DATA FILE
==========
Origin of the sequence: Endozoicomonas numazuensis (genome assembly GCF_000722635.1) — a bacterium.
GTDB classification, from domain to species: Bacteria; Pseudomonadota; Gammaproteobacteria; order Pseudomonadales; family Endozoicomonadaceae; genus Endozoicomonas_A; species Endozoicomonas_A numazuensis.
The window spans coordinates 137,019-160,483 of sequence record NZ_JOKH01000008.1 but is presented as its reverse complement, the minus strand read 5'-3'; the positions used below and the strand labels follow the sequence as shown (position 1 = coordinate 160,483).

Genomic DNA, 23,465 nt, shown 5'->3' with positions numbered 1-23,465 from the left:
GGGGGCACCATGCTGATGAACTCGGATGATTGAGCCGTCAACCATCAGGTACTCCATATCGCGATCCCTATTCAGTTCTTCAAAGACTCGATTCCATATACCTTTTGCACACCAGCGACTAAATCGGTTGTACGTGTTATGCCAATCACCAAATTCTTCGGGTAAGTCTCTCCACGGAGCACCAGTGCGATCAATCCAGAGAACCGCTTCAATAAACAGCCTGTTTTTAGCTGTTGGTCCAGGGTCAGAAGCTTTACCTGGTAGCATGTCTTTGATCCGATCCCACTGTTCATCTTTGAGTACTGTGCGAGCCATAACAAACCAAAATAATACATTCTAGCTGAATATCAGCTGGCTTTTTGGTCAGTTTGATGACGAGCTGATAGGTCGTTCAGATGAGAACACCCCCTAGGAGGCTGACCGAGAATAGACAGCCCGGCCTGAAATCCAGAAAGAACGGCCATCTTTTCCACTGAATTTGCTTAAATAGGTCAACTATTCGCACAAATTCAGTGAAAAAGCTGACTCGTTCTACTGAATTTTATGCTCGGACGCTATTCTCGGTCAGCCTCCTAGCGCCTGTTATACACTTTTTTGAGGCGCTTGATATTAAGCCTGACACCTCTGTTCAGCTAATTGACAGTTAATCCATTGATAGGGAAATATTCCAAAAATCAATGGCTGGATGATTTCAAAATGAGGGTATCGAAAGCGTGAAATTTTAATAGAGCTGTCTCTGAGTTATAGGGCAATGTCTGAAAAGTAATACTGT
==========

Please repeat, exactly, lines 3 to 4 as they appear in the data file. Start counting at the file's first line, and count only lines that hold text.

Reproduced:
The window spans coordinates 137,019-160,483 of sequence record NZ_JOKH01000008.1 but is presented as its reverse complement, the minus strand read 5'-3'; the positions used below and the strand labels follow the sequence as shown (position 1 = coordinate 160,483).

Genomic DNA, 23,465 nt, shown 5'->3' with positions numbered 1-23,465 from the left: